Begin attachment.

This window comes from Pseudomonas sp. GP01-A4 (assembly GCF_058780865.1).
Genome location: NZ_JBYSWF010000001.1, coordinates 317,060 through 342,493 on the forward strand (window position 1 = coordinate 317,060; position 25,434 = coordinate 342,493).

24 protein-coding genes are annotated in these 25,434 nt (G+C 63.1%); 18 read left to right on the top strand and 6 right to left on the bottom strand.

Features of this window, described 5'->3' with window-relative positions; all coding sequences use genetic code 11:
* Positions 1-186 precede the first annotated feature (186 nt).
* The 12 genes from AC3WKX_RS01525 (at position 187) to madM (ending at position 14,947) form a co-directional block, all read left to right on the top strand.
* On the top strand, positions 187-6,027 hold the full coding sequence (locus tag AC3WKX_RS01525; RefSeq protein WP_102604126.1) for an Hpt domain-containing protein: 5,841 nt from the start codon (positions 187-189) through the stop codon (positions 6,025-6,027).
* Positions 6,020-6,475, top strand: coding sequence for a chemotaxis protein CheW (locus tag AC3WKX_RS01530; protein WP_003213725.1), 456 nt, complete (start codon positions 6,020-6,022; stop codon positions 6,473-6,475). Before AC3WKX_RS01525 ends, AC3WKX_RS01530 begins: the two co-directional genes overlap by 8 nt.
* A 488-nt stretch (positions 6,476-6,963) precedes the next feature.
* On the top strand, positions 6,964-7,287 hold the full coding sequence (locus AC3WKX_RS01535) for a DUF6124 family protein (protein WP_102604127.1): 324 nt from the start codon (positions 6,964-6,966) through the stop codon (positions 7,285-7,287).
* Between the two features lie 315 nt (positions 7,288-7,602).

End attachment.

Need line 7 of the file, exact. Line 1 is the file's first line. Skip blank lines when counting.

* On the top strand, positions 187-6,027 hold the full coding sequence (locus tag AC3WKX_RS01525; RefSeq protein WP_102604126.1) for an Hpt domain-containing protein: 5,841 nt from the start codon (positions 187-189) through the stop codon (positions 6,025-6,027).